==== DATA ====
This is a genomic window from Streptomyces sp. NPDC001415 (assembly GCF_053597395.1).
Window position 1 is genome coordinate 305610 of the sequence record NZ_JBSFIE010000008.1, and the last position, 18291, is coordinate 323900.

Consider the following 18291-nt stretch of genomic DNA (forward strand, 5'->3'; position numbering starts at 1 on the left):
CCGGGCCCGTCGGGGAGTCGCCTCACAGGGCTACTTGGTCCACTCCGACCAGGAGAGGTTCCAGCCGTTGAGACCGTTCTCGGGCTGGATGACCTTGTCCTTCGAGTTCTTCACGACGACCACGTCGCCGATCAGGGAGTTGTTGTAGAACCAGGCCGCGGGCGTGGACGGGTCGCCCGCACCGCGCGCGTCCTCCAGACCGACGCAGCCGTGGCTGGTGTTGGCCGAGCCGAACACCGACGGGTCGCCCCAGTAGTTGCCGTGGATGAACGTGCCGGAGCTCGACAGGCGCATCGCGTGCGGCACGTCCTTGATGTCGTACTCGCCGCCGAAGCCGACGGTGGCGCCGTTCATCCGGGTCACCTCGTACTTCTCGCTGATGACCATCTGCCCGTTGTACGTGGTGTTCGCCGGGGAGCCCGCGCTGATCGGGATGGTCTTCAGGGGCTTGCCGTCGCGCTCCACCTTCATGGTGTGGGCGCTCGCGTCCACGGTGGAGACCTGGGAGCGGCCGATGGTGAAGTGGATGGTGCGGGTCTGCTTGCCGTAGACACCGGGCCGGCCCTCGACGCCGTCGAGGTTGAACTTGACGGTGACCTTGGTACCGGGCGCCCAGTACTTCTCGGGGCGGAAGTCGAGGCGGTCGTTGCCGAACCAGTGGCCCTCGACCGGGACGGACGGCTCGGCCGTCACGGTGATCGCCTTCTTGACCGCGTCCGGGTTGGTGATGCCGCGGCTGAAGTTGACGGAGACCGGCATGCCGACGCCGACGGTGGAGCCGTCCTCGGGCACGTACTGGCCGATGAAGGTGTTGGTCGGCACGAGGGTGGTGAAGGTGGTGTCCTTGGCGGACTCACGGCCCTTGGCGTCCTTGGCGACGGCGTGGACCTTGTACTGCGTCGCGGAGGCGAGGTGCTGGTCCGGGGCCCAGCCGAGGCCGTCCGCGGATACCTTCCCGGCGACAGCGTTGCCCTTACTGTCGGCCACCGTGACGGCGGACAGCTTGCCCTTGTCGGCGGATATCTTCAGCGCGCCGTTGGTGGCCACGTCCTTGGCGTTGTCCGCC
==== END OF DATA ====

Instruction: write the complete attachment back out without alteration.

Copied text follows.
This is a genomic window from Streptomyces sp. NPDC001415 (assembly GCF_053597395.1).
Window position 1 is genome coordinate 305610 of the sequence record NZ_JBSFIE010000008.1, and the last position, 18291, is coordinate 323900.

Consider the following 18291-nt stretch of genomic DNA (forward strand, 5'->3'; position numbering starts at 1 on the left):
CCGGGCCCGTCGGGGAGTCGCCTCACAGGGCTACTTGGTCCACTCCGACCAGGAGAGGTTCCAGCCGTTGAGACCGTTCTCGGGCTGGATGACCTTGTCCTTCGAGTTCTTCACGACGACCACGTCGCCGATCAGGGAGTTGTTGTAGAACCAGGCCGCGGGCGTGGACGGGTCGCCCGCACCGCGCGCGTCCTCCAGACCGACGCAGCCGTGGCTGGTGTTGGCCGAGCCGAACACCGACGGGTCGCCCCAGTAGTTGCCGTGGATGAACGTGCCGGAGCTCGACAGGCGCATCGCGTGCGGCACGTCCTTGATGTCGTACTCGCCGCCGAAGCCGACGGTGGCGCCGTTCATCCGGGTCACCTCGTACTTCTCGCTGATGACCATCTGCCCGTTGTACGTGGTGTTCGCCGGGGAGCCCGCGCTGATCGGGATGGTCTTCAGGGGCTTGCCGTCGCGCTCCACCTTCATGGTGTGGGCGCTCGCGTCCACGGTGGAGACCTGGGAGCGGCCGATGGTGAAGTGGATGGTGCGGGTCTGCTTGCCGTAGACACCGGGCCGGCCCTCGACGCCGTCGAGGTTGAACTTGACGGTGACCTTGGTACCGGGCGCCCAGTACTTCTCGGGGCGGAAGTCGAGGCGGTCGTTGCCGAACCAGTGGCCCTCGACCGGGACGGACGGCTCGGCCGTCACGGTGATCGCCTTCTTGACCGCGTCCGGGTTGGTGATGCCGCGGCTGAAGTTGACGGAGACCGGCATGCCGACGCCGACGGTGGAGCCGTCCTCGGGCACGTACTGGCCGATGAAGGTGTTGGTCGGCACGAGGGTGGTGAAGGTGGTGTCCTTGGCGGACTCACGGCCCTTGGCGTCCTTGGCGACGGCGTGGACCTTGTACTGCGTCGCGGAGGCGAGGTGCTGGTCCGGGGCCCAGCCGAGGCCGTCCGCGGATACCTTCCCGGCGACAGCGTTGCCCTTACTGTCGGCCACCGTGACGGCGGACAGCTTGCCCTTGTCGGCGGATATCTTCAGCGCGCCGTTGGTGGCCACGTCCTTGGCGTTGTCCGCC